It is not the “life itself” of the seeds inside the vault and the plant species whose life they secure, however, that the critique of techno-solutionism targets. Instead, what it brings (back) into focus – just as the socio-ecological crises of the present do, as well – is the world within which plants and seeds exist as what they are. After all, as feminist biologist and philosopher of science and technology Donna Haraway has been admonishing for a long time: “nothing comes without its world.” (Haraway 1997, 137)

A plant’s world is, for one thing, of course, the ecosystems that generate and sustain plant life, within which plants thrive and whose thriving they are part of – ecosystems that become increasingly undone in the context of the same economic-ecological complex that has been decultivating plant genetic diversity for decades. Beyond that, bringing the world in which plant genetic resources thrive back into view, in an important sense, also refers to the more-than-ecological world within which they exist; which values plant genetic diversity, considers its loss a threat and its conservation an asset.

A plant’s world, in this sense, is the cosmological configuration within which it exists as the life form it is considered to be; within which seeds exist as bits and pieces of plant genetic diversity and, as such, as a resource exploitable for and adaptable to the purposes of its more-than-ecological users.

Saving the world or transforming it?

The world of ex situ conservation, then, is (part of) a world that conceives and interacts with nonhuman life on the basis of what historians of science Mariana Fenzi and Christophe Bonneuil refer to as a “resourcist cosmovision.” (Fenzi & Bonneuil 2016, 78) This cosmovision sees the cosmos as a passive surface, a non-agentic environment, a purposeless reservoir of resources available for anthropocentric appropriation and exploitation. Contrary to its claim to naturalist objectivity, historians of science such as Donna Haraway, Londa Schiebinger, and many others have illustrated how the conceptualization and utilization of other-than-human life as a resource for anthropocentric purposes is characteristic of a very specific, universalist but not universal cosmology historically situated in Western-European thought.

It became universalized and naturalized in the wake of European imperial expansion beginning in the fifteenth century, as part of a colonization of not only space but also knowledge. It was “the invention of Nature” as Man/Human’s Other and resource, as decolonial philosopher Walter Mignolo (2018, chapter 7) describes this process, that paved the way for the depoliticization of a global extractivism that turned the cosmos into the very reservoir of resources it is assumed to be. Accordingly, both the notion of the cosmos as a reservoir of resources and its material existence as a multifariously exploited reservoir of resources arise from and constantly reinstate a particular cosmology and the extractive practices it sanctions, rather than being innocent universal givens.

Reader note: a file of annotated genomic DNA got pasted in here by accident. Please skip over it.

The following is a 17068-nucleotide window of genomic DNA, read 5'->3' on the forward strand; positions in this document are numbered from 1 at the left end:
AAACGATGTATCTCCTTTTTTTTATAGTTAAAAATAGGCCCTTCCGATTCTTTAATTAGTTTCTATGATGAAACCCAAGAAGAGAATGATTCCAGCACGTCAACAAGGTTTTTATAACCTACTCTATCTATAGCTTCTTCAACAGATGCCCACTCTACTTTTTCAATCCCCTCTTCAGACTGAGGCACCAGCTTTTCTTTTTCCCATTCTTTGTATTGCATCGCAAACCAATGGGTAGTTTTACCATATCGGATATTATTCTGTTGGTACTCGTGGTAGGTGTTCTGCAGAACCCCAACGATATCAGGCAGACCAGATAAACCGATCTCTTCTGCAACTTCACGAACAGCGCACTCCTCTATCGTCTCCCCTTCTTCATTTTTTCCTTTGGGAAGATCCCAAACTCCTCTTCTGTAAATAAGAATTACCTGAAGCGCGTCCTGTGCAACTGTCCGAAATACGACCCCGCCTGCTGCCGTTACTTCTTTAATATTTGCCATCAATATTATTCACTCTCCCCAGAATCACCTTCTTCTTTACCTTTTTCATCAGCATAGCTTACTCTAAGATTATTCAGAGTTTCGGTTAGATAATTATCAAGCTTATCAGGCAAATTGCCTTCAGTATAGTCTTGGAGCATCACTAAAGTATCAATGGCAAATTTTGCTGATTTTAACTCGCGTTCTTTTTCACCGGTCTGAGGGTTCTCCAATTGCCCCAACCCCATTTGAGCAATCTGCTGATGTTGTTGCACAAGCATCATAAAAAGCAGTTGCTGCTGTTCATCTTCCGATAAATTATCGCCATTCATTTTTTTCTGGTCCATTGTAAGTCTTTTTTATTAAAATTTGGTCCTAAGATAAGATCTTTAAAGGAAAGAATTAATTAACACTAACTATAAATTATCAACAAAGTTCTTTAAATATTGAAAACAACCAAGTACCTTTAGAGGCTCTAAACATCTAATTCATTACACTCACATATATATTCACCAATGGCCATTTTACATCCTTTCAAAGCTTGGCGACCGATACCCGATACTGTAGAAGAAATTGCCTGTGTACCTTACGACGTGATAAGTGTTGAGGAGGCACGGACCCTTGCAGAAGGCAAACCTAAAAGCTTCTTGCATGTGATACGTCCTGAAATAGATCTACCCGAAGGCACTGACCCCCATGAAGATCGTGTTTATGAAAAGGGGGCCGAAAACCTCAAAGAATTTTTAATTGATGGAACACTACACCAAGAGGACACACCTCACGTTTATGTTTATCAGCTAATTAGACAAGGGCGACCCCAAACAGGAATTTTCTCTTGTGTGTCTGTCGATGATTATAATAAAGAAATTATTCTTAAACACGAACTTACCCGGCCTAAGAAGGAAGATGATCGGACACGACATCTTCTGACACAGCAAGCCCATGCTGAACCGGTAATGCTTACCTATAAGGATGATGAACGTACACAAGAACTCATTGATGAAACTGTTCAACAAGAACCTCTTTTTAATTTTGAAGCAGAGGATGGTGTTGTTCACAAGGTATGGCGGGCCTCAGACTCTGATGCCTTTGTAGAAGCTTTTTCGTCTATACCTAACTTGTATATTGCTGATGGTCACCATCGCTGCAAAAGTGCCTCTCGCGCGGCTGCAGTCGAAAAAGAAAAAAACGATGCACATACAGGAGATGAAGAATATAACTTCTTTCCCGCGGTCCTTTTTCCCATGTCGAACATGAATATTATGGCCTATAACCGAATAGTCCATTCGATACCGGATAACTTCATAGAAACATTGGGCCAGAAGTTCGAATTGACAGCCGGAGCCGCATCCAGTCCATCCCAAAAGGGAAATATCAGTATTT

Understanding “the world,” in this sense, as a process of continuous becoming in and through practices of world-making not only serves to put “the world” into cosmological perspective, but also re-politicizes these practices and their material effects. Considering ex situ conservation in terms of the world and world-making practices it is embedded in makes discernible the continuities of resourcist, extractivist world-making in ex situ conservationism. Preserved in seed banks, along with seeds, is their existence and identity as natural resources. Accordingly, what the ex situ world of conservation conserves and what the Svalbard Global Seed Vault reinsures is not only an abundance of natural resources in danger of being lost; it is also the world and modes of world-making that have produced this loss in the first place – by considering, exploiting, and thus making the natural world as a reservoir of resources.

Insofar as the global-scale loss of agrobiodiversity – the raison d’être for ex situ conservation efforts – is an effect of this world(ing), conserving it always also means conserving the conditions of possibility of the very socio-ecological crises whose solution ex situ conservation is supposed to be. Therefore, it can never be a solution for the repercussions of extractivism in itself, but always only a temporary and partial emergency strategy to secure species whose extinction comes faster than the urgently needed worldly changes that come after extractivism.

Editor’s note: This text is a contribution to the Berliner Gazette’s “After Extractivism” text series; its German version is available here. You can find more contents on the English-language “After Extractivism” website. Have a look here: https://after-extractivism.berlinergazette.de